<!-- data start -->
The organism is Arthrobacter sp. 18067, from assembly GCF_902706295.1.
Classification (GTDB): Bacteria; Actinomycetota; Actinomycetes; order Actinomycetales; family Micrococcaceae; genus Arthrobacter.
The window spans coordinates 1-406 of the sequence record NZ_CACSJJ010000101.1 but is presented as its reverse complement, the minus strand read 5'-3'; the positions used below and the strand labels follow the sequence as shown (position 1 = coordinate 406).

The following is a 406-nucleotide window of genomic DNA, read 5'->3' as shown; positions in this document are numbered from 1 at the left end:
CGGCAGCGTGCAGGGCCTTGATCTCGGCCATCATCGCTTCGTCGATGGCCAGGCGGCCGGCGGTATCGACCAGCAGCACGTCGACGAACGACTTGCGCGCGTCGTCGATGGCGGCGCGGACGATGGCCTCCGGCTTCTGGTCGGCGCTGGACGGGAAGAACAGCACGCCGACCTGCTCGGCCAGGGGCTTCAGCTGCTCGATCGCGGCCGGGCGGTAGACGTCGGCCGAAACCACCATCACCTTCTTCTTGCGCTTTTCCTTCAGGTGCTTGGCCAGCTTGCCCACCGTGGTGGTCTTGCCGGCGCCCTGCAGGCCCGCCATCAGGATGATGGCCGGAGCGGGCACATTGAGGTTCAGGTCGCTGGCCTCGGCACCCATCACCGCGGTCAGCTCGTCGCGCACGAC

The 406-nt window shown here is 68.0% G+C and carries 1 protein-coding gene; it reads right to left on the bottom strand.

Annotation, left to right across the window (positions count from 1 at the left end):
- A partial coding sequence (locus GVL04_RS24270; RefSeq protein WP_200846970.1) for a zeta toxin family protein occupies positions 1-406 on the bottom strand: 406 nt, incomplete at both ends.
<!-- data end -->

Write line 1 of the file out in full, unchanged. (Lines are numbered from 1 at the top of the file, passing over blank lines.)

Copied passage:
The organism is Arthrobacter sp. 18067, from assembly GCF_902706295.1.